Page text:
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Carolina Cardenas v. Michael J. Astrue

June 18, 2012

CAROLINA CARDENAS,
PLAINTIFF,
v.
MICHAEL J. ASTRUE, COMMISSIONER OF SOCIAL SECURITY,
DEFENDANT.



The opinion of the court was delivered by: Barbara A. McAuliffe United States Magistrate Judge

FINDINGS AND RECOMMENDATIONS REGARDING PLAINTIFF'S SOCIAL SECURITY COMPLAINT

BACKGROUND

Plaintiff Carolina Cardenas ("Plaintiff") seeks judicial review of a final decision of the Commissioner of Social Security ("Commissioner" or "Defendant") denying her application for supplemental security income benefits pursuant to Title XVI of the Social Security Act. The matter is currently before the Court on the parties' briefs, which were submitted, without oral argument, to Magistrate Judge Barbara A. McAuliffe, for findings and recommendations to the District Court.

FACTS AND PRIOR PROCEEDINGS*fn1

On December 13, 2006, Plaintiff filed her first application for disability insurance benefits (DIB) under Title XVI, of the Social Security Act (the Act), alleging disability beginning August 1, 2002. AR 228. Plaintiff's application was denied initially and on reconsideration, and Plaintiff requested a hearing before an Administrative Law Judge (ALJ). AR 30-43. ALJ Sandra K. Rogers, held a hearing and issued an order denying benefits on May 26, 2009, finding Plaintiff was not disabled. AR 72-84. On September 24, 2009, however, the Appeals Council remanded the case for further proceedings. AR 86-89. On April 28, 2010, the ALJ conducted a second hearing, at which Plaintiff testified. AR 44-62. Following the hearing, ALJ Rogers, issued a July 2010 decision finding Plaintiff not disabled. AR 12-29. This appeal followed.

2009 Hearing Testimony

ALJ Sandra K. Rogers held a hearing on February 10, 2009, in Stockton, California. Plaintiff appeared and testified. She was represented by attorney Poson. Vocational Expert ("VE") Stephen B. Schmidt also testified. AR 32. At the 2009 hearing, Plaintiff testified regarding her back pain and mental health issues. Plaintiff stated that she had "severe lumbar pain" that "radiates down [her] legs," as well as "[s]evere hip pain with arthritis." AR 32-33. She testified that her pain was caused by a car accident in 2002. AR 33. Plaintiff stated that she experiences back pain everyday but her pain medication helped and caused no side effects. AR 33-34. She testified that she previously worked as a cashier at Wal-Mart and K-Mart, but had not worked since her accident in 2002. AR 34. Plaintiff stated she had very low energy, low self-esteem, and did not like to be around other people. AR 35-37. She gets anxious in crowds and prefers to isolate herself. AR 35.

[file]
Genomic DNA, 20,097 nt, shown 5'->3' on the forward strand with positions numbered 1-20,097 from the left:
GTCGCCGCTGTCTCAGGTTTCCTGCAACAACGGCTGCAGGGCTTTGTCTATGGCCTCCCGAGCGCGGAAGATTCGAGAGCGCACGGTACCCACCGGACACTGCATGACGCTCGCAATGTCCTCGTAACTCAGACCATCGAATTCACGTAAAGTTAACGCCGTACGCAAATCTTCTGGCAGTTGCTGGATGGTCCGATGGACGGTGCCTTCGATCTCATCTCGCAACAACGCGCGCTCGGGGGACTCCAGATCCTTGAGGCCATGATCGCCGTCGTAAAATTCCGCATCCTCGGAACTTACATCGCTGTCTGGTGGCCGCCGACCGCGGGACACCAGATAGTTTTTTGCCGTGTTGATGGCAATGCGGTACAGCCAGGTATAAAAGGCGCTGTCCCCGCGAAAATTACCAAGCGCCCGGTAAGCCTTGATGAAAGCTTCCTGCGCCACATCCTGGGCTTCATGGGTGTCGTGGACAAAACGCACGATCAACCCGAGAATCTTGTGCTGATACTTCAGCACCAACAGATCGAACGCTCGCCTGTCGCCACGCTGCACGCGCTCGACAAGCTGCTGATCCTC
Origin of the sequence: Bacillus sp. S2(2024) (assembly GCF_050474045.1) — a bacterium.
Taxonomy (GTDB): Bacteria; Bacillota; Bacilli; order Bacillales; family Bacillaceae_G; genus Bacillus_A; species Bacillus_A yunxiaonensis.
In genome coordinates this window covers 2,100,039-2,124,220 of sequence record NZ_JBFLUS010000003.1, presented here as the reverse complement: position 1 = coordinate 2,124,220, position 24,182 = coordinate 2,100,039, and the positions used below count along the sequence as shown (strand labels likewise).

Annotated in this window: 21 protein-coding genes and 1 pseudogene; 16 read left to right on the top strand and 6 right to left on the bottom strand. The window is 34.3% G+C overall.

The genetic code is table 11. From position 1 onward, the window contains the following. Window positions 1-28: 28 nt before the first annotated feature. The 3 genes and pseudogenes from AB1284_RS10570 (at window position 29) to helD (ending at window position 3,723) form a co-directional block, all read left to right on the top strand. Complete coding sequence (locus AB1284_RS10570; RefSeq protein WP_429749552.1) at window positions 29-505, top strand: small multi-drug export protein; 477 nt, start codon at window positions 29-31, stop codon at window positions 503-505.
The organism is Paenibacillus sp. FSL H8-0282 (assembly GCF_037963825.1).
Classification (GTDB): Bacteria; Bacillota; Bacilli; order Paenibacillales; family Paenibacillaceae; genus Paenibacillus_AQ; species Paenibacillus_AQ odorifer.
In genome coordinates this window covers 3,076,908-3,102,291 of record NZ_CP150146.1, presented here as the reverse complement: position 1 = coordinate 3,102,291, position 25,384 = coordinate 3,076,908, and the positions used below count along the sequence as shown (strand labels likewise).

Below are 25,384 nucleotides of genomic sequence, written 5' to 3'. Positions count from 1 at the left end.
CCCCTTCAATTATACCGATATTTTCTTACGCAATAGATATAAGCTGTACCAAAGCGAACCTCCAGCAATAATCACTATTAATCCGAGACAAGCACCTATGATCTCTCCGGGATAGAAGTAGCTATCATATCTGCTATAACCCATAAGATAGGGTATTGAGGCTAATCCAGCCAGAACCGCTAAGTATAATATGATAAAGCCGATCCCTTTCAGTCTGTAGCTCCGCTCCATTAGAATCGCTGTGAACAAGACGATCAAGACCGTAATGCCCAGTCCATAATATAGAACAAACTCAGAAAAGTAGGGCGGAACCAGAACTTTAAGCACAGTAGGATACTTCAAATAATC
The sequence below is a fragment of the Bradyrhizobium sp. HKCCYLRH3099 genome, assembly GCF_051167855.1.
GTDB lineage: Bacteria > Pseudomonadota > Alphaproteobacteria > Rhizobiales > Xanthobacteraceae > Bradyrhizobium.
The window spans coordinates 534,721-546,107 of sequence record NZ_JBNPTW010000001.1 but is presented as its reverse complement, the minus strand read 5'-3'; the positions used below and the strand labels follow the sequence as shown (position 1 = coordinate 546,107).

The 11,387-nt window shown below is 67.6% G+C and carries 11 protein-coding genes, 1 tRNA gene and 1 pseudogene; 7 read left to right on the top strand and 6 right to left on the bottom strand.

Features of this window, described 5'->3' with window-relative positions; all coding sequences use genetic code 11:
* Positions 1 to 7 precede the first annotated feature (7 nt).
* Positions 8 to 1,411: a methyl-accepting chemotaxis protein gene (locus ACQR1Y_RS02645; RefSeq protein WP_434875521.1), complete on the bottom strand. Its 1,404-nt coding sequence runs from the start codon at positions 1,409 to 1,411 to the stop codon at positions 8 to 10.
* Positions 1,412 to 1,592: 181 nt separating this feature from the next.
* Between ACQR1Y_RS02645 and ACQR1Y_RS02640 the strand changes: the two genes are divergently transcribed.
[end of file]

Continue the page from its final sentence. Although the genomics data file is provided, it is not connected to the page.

When asked about her recent weight loss, Plaintiff stated that she had formerly weighed 330 pounds. AR 39. She underwent gastric bypass surgery, which resulted in a 140 pound weight loss and she currently weighed 220 pounds. AR 39. She has no friends, and her main motivation is her children.

2010 Hearing Testimony

ALJ Sandra K. Rogers held second a hearing on April 28, 2010, in Stockton, California. Plaintiff appeared and testified. She was represented by attorney Terri Issac. Vocational Expert ("VE") Michael L. Stinson also testified. AR 15.

At the time of the 2010 hearing, Plaintiff was twenty-five years old and weighed 319 pounds.*fn2 Plaintiff lives with her parents, her brother and her three children. She has an 11th grade education and went to school to obtain a medical assistant certification, but never completed the program. AR 47. Plaintiff said that she previously worked as a cashier at Wal-Mart and K-Mart. AR 48.

Plaintiff stated that she suffers from depression, panic attacks, and anxiety. AR 48. With respect to the frequency of her symptoms, Plaintiff stated that she has panic attacks three to four times per week and she takes Klonopin whenever she feels a panic attack starting. AR 48. Although Plaintiff only suffers from panic attacks three to four times a week, she takes two Klonipin twice a day. AR 49.

Asked to describe a typical day, Plaintiff said she generally goes to bed at night around 10:00pm and gets up around 7:00am to get her daughter ready for school. AR 49. She then goes back to bed and wakes an hour later to get her sons up so that she can feed them and watch tv with them. AR 49. Every day, Plaintiff relies on her oldest daughter (8 years old) to bathe and feed her younger sons, ages 4 and 3 because she is too depressed to do so. AR 49-50. She spends about 8 hours in bed during the day, but plays with her kids outside in the morning and cooks meals about two to three times a week. AR 51. Plaintiff stated she is, however, unable to do chores, due to her back pain. AR 51.